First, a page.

Applying Lean Methods to Personal Work: Make Work Visible


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In the first article of this series on applying lean methods to personal work, I wrote about using 5S to clean and organize my workspace. In this article, I will explain my second step: making work visible. Experts in lean methods will probably quibble about the order in which I’m approaching this personal project, but I’m being driven by what I see as my most important priorities, and so far it’s working for me.

To understand why it’s so important to make your work visible, we must first look at some context. In his book A Factory of One, Daniel Markovitz says that the core of lean is “the development of awareness and problem-solving skills, the capacity for self-correction, and total dedication to improvement.” The first step in that statement is the development of awareness, and you can’t be aware of what you can’t see.

How much of your pending tasks and work-in-process can you actually see? Unlike a factory worker who can see raw materials and half-completed assemblies, most knowledge workers can’t see everything that needs to be worked on. You may have piles of folders or loose papers, sticky notes all over your desk and walls, reminders in Outlook, etc. You may even have a detailed to-do list, but the longer it gets the more difficult it is to spot the priorities, or to distinguish the urgent from the important.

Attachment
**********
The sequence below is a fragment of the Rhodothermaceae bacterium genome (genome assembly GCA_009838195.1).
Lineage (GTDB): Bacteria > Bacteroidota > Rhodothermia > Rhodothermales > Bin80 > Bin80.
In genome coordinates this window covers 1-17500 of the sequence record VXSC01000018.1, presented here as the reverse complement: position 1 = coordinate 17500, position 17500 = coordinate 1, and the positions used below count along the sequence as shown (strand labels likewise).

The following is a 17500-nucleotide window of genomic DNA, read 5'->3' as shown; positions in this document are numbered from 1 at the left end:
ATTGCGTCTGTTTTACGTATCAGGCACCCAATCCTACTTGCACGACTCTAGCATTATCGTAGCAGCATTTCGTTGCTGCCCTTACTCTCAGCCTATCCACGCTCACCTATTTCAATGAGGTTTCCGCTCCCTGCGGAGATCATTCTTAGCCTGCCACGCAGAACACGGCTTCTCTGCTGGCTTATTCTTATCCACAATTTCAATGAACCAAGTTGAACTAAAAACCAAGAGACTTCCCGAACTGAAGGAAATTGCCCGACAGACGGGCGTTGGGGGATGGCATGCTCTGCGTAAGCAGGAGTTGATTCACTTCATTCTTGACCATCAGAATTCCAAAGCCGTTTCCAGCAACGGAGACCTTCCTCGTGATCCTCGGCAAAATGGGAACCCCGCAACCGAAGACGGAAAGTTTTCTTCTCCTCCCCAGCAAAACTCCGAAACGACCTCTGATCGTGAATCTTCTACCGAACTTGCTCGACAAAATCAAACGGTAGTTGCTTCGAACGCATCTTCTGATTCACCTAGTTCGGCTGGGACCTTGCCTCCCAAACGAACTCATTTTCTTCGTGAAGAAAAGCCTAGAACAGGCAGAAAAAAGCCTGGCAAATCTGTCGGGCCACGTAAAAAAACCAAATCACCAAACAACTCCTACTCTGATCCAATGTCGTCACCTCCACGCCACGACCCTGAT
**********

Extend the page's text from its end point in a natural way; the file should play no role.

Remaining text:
Even worse, people push more and more demands on you, and your work-in-process eventually gets to point where you feel like Lucy in the chocolate factory.

The solution is to develop a pull system, or personal kanban, as described in Personal Kanban: Mapping Work, Navigating Life by Jim Benson and Tonianne Barry. The book clearly shows you how and why to make your work visible. I’ll begin with the how, and that will better illustrate the why.

How to set up a personal kanban system

These are the steps outlined in PK.[1]

Get your stuff ready: the only ingredients needed for this are a whiteboard, markers, and sticky notes.
Establish your value stream: this one took me several iterations. I eventually divided my work into five value streams: customers (selling and delivering), writing, research and learning, special projects, and personal. Because I already have a sales funnel for my customers and prospects, that did not go on my board. I also kept my personal stuff separate on an existing board. Each of the three remaining value streams went on my board, divided into three principal phases: READY, WORK-IN-PROCESS (WIP), and DONE. As you will note, the WIP phase is further broken down depending on the type of work being done. (Ideally, the best way to establish your value stream is to first define your customer and what is value to your customer but I skipped that step for now.)
Establish your backlog: anyone familiar with David Allen’s Getting Things Done will recognize this. As Allen says, “get it out of your head and onto paper.” The idea is that unfinished and unrecorded tasks stick around in our head as distractions and “existential overhead.” So, you begin by writing down everything you have to do on sticky notes. Get it all out of your head, no matter how long it takes or how discouraging it seems when you’ve done it. That pile becomes your backlog.